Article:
By Reya Mehrotra
The year of the pandemic saw a sleepy summer with nowhere to go. But some concerts and festivals went on as per schedule—some online, others in the drive-through mode. Here are some fairs and concerts from around the world that were held successfully virtually, keeping in mind social distancing.
Kahitna drive-in concert
A drive-in concert was held in Jakarta on August 29 by local pop band Kahitna. With eight artistes performing sentimental and nostalgic tunes for a virtual audience, the concert was staged in the parking area of the Jakarta Inernational Expo complex. About 900 people in 300 cars attended the concert wearing masks and honking and flashing their car lights to cheer the group. Each car played the concert on its FM radio. Each car was sprayed with a disinfectant on arrival.
Boryeong Mud Festival
The Boryeong Mud Festival takes place in Boryeong, South Korea, in summer. It was first staged in 1998 and gained huge popularity. Mud pool, mud slide, mud prison, mud skiing competitions and coloured mud body painting are some of the attractions. The mud comes from Boryeong mud flats and is considered rich in minerals. Health and beauty clinics, in fact, offer massages and acupuncture using the medicinal qualities of the mud. Large fireworks take place at the closing ceremony of the festival. This year, the festival went online with children inflating mud pools at home and connecting with others virtually.
Gisburne Park Pop Up
Gisburne Park Pop Up was the UK’s first outdoor festival that was held with social distancing in July. DJ Craig Harris, DJ Patrick Nazemi, among others, played music for the attendees. The seating arrangement was made in hexagonal pitches with space enough for six people, each spaced 2.6 m apart. To avoid people queuing up for food and drinks, eateries delivered food to each pitch. The eight-week festival had opera, film screenings, DJs and family sing-alongs. The festival was held in Gisburne Park Estate in Gisburn village in north England.
Naadam sporting festival
The traditional festival of Mongolia—which loosely translates to ‘three games of men’ (namely horse racing, archery and wrestling)—is held during summer. Both men and women participate in the games. It is the biggest Mongolian festival and the most watched one that is held in July every year. Due to the pandemic this year, the festival was held without a live audience in Ulaanbaatar for the first time in its 800-year-old history. The two-day festival that usually attracts tens of thousands of crowds only saw VIPs watching the game at the venue, while others watched it through live broadcast.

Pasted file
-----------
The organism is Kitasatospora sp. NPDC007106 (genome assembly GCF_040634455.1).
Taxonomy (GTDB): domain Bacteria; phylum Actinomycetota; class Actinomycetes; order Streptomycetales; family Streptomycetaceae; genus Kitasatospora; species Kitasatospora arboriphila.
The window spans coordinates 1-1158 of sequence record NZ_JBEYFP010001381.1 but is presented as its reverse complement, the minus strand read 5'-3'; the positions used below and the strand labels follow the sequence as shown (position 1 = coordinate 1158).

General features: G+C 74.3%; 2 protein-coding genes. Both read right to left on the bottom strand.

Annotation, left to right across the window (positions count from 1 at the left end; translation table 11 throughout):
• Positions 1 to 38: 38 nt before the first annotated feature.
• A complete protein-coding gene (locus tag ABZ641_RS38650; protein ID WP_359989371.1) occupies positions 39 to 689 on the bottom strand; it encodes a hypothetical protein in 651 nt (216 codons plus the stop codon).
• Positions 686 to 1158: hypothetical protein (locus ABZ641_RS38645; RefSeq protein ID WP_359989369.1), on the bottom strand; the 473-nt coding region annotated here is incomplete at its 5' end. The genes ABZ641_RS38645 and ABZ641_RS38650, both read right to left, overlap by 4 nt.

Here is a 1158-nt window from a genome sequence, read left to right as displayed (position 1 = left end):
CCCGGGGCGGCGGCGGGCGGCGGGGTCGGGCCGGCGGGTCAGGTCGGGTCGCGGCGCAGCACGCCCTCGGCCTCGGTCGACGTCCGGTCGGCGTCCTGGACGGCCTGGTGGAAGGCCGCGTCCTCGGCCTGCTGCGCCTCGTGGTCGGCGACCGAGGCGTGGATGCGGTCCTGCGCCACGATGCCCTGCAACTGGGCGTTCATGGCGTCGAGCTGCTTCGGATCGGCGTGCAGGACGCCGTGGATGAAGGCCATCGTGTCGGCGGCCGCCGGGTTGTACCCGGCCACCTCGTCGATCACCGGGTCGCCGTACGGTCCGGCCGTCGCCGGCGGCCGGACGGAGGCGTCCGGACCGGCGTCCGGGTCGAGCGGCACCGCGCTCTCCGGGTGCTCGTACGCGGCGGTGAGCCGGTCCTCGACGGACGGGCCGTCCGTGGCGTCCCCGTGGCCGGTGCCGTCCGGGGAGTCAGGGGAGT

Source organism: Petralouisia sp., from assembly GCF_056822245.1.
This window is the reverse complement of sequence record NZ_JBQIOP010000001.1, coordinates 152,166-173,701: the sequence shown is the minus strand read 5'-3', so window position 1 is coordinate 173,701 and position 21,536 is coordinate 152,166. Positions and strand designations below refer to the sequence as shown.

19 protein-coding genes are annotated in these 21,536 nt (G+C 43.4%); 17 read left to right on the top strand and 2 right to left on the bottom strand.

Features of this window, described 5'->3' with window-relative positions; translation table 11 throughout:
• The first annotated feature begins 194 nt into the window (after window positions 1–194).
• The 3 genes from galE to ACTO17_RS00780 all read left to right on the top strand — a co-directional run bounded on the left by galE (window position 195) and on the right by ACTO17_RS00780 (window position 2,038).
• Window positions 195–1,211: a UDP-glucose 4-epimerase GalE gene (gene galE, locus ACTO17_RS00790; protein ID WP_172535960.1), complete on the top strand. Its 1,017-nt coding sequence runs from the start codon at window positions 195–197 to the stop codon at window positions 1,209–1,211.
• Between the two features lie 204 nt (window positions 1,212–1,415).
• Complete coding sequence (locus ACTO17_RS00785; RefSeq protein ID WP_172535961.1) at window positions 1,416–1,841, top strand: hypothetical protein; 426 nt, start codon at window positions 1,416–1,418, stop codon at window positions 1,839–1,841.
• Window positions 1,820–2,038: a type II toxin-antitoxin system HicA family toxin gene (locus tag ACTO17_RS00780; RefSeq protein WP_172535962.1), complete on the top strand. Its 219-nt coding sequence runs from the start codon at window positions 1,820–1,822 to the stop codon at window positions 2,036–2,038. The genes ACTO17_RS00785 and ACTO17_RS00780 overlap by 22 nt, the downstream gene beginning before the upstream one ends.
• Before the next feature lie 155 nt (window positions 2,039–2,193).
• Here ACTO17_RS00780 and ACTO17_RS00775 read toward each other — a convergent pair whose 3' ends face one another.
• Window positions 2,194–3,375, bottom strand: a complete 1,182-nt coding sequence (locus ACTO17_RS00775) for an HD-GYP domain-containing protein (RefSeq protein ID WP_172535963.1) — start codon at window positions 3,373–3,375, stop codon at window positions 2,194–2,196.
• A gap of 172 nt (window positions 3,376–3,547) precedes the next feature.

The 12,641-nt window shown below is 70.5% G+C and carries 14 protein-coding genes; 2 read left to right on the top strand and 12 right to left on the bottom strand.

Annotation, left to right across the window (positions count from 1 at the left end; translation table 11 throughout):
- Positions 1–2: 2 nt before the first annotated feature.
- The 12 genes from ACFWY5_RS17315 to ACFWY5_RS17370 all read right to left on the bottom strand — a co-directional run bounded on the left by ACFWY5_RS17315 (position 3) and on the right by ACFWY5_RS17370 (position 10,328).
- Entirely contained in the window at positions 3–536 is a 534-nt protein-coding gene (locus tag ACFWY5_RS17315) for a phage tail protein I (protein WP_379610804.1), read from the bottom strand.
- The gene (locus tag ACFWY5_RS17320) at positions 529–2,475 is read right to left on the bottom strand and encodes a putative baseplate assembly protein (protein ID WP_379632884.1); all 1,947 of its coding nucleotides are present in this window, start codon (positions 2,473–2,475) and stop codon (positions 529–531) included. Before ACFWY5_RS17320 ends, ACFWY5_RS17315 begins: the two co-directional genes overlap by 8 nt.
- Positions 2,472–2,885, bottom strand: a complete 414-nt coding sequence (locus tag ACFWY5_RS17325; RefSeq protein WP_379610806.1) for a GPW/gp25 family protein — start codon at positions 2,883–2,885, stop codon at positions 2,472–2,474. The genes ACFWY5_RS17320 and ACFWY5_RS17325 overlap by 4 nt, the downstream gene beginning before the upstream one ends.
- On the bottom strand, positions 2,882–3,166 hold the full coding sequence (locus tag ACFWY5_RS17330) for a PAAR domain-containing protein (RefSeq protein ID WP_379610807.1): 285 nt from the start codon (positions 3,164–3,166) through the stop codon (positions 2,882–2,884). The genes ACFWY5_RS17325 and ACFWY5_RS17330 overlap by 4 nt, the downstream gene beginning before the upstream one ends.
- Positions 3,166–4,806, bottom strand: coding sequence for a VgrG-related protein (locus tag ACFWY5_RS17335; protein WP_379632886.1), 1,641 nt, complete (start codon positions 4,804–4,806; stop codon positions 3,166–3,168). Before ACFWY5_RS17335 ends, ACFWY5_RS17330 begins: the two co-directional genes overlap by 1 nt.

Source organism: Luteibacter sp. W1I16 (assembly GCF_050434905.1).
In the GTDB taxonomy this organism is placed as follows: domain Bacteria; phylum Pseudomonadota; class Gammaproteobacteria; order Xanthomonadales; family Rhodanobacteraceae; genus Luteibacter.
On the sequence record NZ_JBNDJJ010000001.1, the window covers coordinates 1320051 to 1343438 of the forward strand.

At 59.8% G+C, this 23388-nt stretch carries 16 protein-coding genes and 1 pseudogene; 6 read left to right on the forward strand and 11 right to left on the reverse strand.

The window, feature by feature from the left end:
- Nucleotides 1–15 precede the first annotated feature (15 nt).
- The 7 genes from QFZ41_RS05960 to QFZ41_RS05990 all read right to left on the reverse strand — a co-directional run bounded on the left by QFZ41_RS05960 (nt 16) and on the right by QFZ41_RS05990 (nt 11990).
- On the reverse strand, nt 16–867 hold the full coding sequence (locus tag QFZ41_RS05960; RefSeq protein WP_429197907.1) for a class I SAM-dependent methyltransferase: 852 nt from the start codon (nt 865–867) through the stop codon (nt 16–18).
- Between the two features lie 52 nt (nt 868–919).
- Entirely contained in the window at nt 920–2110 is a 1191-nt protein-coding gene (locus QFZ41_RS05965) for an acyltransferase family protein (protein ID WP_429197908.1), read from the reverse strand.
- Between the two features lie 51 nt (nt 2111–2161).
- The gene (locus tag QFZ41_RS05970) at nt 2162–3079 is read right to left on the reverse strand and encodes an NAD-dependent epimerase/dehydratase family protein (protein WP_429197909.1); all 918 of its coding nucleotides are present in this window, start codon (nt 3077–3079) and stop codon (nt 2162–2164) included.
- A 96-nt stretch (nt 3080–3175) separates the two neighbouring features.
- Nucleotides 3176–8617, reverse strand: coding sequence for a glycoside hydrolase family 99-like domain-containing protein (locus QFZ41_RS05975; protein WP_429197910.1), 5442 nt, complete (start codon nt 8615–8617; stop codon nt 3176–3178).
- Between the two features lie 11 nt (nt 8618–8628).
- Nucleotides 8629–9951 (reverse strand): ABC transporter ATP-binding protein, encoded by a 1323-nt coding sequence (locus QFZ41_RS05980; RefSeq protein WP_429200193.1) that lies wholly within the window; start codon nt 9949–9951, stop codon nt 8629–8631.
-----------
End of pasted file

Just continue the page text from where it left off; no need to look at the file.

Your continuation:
Metallica recorded a concert in mid-August in a vineyard and it was played out for thousands of virtual audience members in drive-in theatres in north California. The area, where the audience members parked their cars to watch it, was spaced out, so that there was a space of one car between two vehicles to ensure
social distancing. One could also listen to the show through FM radio. Some people even brought fold-up chairs to sit on beside their vehicles in the parking during the concert. Though the majority did not wear masks, social distance was maintained.
Boi-Bumba folklore festival
The Brazilian Boi-Bumba festival is a presentation of myths, legends and tales narrated by characters, giant puppets and parade carts followed by a master narrator. It is a culmination of musical, theatrical, religious and tribal processions. The festival is celebrated with food, party and drinks. The play tells the story of farm worker Pai Francisco and his pregnant wife who longed to eat beef tongue. The three-day celebration of the indigenous cultures of the Amazon forest was livestreamed this year to prevent the spread of infection. The performers performed with their masks on. The festival was held in Parintins in Brazil in June.
The festival was due between April 25 and May 6 this year, but was cancelled due to the pandemic, leaving a huge void for artists and fans. In a respite for them, though, it was organised on cloud, with online distribution of its programmes. Discussions with artists and dramatists were livestreamed and held on Zoom. Past works and plays were also posted online. The online version of the festival attracted more than 55,000 viewers. Artists from other countries, too, were livestreamed, making it an international success. The 2017 Buddhist-style production of the Greek play Antigone was also streamed for the virtual audience.